By Chaz Lipp

In case you haven’t heard about Twilight Time, they’re a small boutique label that specializes in limited edition reissues of vintage films on Blu-ray. They press 3,000 copies of each title and when that limited run sells out, they’re no longer available. Twilight Time issues new titles on a monthly basis, available exclusively through their distributor, Screen Archives. With a new batch on the way for the first month of the new year, we’re recapping the releases from the final month of 2012. It was a weird trio of films that Twilight Time added to their growing catalog in December. We’ll take a brief look at each in the next few days… a musical remake of a Frank Capra film from the ‘30s, Lost Horizon, the infamous teen romance from 1980, The Blue Lagoon, and the based-on-fact tale of a novelist’s tragic downfall.

Let’s start with the best: Beloved Infidel, an odd F. Scott Fitzgerald biopic from 1959. This one focuses on the great writer’s final years, a period of ill health brought on by long term alcohol abuse. Right off the bat, the fact that Oscar-winning Hollywood legend Gregory Peck portrays Fitzgerald is more than enough reason to check the film out. When we first meet Fitzgerald, he’s flopping as a Hollywood screenwriter; casting about for direction in his faltering career. He meets gossip columnist Sheilah Graham (Deborah Kerr), a seemingly erudite free spirit. Romance ensues.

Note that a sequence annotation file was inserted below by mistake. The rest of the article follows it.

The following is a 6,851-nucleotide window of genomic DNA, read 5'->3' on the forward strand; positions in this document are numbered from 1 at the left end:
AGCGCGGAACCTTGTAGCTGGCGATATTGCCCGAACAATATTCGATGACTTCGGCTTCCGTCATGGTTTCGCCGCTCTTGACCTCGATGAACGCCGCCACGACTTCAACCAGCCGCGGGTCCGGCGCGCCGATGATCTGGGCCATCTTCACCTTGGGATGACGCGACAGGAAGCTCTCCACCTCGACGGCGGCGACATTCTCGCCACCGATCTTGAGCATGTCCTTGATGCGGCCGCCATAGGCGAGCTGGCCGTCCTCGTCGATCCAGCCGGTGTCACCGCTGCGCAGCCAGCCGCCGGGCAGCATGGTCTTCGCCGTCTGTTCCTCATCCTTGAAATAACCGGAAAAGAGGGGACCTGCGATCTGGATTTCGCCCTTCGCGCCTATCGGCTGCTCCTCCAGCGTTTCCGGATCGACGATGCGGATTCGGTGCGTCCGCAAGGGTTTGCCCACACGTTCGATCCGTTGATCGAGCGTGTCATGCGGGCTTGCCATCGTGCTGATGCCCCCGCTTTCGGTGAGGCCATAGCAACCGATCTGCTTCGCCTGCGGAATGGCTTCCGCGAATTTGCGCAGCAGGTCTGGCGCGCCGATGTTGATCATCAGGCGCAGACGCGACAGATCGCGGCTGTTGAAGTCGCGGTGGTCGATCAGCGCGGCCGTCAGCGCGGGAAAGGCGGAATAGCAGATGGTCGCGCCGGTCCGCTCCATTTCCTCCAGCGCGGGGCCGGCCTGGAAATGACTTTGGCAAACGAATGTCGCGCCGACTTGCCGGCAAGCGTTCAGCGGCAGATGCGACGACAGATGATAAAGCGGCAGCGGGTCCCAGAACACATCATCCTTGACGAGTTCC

We eventually learn that Graham’s past is not as regal as her bio claims, but Fitzgerald doesn’t reject her after discovering the truth. Actually, as we see him sink further into alcoholism, we can hardly imagine him making the effort anyway. The couple fights (surprisingly bitterly for the era in which the film was made) and Graham becomes increasingly concerned about Fitzgerald’s health and state of mind. The film was based on a memoir by the real-life Sheilah Graham. Unfortunately, the resulting film, directed by Henry King, is much drier and emotionally stilted than it could have been. The 123 running time drags things down, especially during the first half. Peck’s performance becomes much more colorful as the story proceeds, but in the end this one comes with a decidedly mixed recommendation.

Twilight Time’s high definition presentation is solid. The 1080p transfer displays a mild-to-moderate layer of film grain that looks appropriate for a film of its age. Don’t expect super bold colors. Whether a deliberate part of Leon Shamroy’s cinematography (and this guy knew what he was doing, with four Academy Awards and no less than 18 nominations to his credit), or just a result of an aging source print, the colors are on the subdued side. The 4.0 DTS-HD Master Audio soundtrack is, in fact, fairly bold in its presentation of Franz Waxman’s score. The mix utilizes the rear channels quite often, while always keeping the dialogue loud and clear.

As is customary for Twilight Time titles, Beloved Infidel comes equipped with a 2.0 DTS-HD MA isolated score track (for those who want to better appreciate exemplary Waxman’s work). Also of note are Twilight Time’s liner notes, always well-written by Julie Kirgo, that shed a great deal of life on the film. Stay tuned for a look at the other recent Twilight Time releases.
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